42 of 43 people found the following review helpful
A novel you don't so much read as engage in battle with.,
By A Customer
This review is from: Sabbath's Theater (Paperback)
This is the first Philip Roth novel I read, and I haven't been able to read any more since in case none of them are as good. Sabbath's Theater is a dangerous, exhilirating, outrage-inducing read. It demands concentration and engagement, and rewards with an intellectual and emotional honesty rarely found in modern fiction. Mickey Sabbath is by turns profoundly wise, utterly execrable, and uproariously, devilishly, humanly funny. I defy anyone not to feel a guilty elation of recognition at the whole scene of crying and duplicity in Mickey's friend's apartment. The first line of the novel is a masterpiece of an opening - the roaming, desperate energy of the entire book and a landscape view of the plot all crammed into less than ten words. The perfectly crafted shock of the last lines is like a piledriver in the chest. And everything that's in between is a revelation. Whether you're a man or a woman, DO NOT read this book unless you are prepared to be a) offended and outraged, and b) humbled and educated. Or, on the other hand, just read it anyway.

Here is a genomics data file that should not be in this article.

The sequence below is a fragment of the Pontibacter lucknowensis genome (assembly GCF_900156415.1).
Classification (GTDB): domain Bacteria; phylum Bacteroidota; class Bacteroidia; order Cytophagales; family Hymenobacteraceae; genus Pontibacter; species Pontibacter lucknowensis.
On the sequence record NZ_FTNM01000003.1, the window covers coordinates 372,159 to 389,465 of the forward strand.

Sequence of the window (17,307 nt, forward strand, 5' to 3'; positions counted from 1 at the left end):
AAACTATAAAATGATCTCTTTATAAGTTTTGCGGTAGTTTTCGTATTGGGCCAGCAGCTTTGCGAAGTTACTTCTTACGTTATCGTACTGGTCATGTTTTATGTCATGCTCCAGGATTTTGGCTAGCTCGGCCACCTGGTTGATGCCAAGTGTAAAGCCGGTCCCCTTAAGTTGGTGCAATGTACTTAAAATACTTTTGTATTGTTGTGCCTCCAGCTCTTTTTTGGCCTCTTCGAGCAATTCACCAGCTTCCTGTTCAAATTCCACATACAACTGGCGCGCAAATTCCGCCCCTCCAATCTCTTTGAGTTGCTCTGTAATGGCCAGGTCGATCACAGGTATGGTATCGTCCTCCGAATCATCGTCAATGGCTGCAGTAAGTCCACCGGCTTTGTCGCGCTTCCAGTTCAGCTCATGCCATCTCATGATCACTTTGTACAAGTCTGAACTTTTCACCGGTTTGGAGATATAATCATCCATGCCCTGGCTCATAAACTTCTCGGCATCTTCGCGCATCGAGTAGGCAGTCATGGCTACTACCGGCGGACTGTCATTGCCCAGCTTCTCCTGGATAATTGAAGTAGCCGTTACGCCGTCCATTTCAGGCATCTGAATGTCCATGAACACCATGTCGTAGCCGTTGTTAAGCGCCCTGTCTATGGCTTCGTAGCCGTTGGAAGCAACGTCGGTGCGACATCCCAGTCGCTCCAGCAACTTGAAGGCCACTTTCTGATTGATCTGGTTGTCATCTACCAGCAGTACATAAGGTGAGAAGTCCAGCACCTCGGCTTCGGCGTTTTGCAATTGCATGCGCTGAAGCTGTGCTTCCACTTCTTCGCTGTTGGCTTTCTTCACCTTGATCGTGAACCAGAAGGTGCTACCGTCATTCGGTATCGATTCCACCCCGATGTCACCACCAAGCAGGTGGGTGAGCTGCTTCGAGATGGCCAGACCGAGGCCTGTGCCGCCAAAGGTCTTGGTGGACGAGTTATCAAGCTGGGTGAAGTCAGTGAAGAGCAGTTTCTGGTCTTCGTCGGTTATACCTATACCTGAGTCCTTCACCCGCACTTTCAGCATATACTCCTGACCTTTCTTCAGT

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Showing 1-2 of 2 posts in this discussion
Initial post: 28 Aug 2009 20:45:09 BDT
Rinky Dink says:
This is one of his best but many others of the period as (nearly) as good. Try "Operation Shylock", "The Human Stain" and "The Counterlife". Avoid "Everyman" and "I Married a Communist".
In reply to an earlier post on 25 Mar 2013 17:05:03 GMT
Hugo Melo says:
I'd add Portnoy's Complaint to those suggested above.
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